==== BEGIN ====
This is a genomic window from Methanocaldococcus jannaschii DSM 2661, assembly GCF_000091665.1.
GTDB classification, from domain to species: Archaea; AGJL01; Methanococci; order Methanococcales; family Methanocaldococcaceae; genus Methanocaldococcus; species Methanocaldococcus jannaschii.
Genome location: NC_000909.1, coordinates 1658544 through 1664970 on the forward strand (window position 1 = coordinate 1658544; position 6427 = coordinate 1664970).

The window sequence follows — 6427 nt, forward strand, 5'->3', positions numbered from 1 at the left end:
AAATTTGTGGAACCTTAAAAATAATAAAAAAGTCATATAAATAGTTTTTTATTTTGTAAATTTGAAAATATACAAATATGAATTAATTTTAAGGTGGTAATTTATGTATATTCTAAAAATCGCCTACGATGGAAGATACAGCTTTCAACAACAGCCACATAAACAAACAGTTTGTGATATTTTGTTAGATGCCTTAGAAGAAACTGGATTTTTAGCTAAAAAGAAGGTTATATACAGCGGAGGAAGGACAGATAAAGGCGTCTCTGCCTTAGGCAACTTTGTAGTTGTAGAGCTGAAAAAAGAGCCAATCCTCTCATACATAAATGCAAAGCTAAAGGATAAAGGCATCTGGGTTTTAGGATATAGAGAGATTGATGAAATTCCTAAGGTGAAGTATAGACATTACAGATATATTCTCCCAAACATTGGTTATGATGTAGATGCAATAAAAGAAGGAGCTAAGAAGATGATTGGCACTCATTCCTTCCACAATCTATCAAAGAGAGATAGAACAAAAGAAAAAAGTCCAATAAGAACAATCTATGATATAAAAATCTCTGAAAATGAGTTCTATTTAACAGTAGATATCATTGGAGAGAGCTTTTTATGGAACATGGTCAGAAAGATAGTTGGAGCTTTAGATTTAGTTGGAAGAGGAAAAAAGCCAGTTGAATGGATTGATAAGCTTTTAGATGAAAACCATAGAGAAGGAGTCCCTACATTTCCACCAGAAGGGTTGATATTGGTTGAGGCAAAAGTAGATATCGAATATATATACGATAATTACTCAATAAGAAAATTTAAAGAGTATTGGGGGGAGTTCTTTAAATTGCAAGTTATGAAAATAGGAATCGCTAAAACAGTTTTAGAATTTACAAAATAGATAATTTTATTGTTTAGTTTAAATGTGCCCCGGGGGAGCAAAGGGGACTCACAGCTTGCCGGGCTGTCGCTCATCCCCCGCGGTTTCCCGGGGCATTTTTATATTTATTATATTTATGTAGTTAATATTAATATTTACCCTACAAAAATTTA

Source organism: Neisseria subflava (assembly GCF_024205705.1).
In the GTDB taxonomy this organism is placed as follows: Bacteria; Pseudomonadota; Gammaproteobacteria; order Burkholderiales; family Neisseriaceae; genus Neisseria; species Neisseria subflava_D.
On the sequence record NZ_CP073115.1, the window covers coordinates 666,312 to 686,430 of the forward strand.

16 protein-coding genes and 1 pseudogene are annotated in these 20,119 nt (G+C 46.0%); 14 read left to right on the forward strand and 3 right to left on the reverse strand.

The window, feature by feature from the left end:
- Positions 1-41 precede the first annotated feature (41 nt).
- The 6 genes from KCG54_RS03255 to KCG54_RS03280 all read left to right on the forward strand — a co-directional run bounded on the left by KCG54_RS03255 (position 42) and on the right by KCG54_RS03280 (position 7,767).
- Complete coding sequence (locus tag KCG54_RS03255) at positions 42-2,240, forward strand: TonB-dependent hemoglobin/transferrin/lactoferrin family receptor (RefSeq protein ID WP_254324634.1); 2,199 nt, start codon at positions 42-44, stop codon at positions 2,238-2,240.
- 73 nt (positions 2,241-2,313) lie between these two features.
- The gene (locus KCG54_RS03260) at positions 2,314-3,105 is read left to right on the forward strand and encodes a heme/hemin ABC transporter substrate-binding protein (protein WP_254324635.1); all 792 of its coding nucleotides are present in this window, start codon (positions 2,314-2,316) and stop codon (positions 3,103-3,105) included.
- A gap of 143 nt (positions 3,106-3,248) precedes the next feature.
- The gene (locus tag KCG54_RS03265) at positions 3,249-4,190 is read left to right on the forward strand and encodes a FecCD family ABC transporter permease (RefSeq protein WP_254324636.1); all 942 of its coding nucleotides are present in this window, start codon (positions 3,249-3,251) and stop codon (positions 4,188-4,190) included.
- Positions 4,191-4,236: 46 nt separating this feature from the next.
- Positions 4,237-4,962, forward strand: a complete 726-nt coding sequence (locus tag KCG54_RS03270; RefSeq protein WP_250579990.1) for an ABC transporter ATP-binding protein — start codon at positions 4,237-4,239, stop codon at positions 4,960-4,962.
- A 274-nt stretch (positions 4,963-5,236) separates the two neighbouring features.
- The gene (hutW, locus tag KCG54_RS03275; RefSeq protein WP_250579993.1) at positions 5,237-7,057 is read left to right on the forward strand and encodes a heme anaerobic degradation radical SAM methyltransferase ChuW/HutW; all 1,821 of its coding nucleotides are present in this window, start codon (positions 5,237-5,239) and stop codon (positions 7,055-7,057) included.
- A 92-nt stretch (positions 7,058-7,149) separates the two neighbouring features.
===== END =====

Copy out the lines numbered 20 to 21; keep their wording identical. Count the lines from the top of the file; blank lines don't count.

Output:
- A 274-nt stretch (positions 4,963-5,236) separates the two neighbouring features.
- The gene (hutW, locus tag KCG54_RS03275; RefSeq protein WP_250579993.1) at positions 5,237-7,057 is read left to right on the forward strand and encodes a heme anaerobic degradation radical SAM methyltransferase ChuW/HutW; all 1,821 of its coding nucleotides are present in this window, start codon (positions 5,237-5,239) and stop codon (positions 7,055-7,057) included.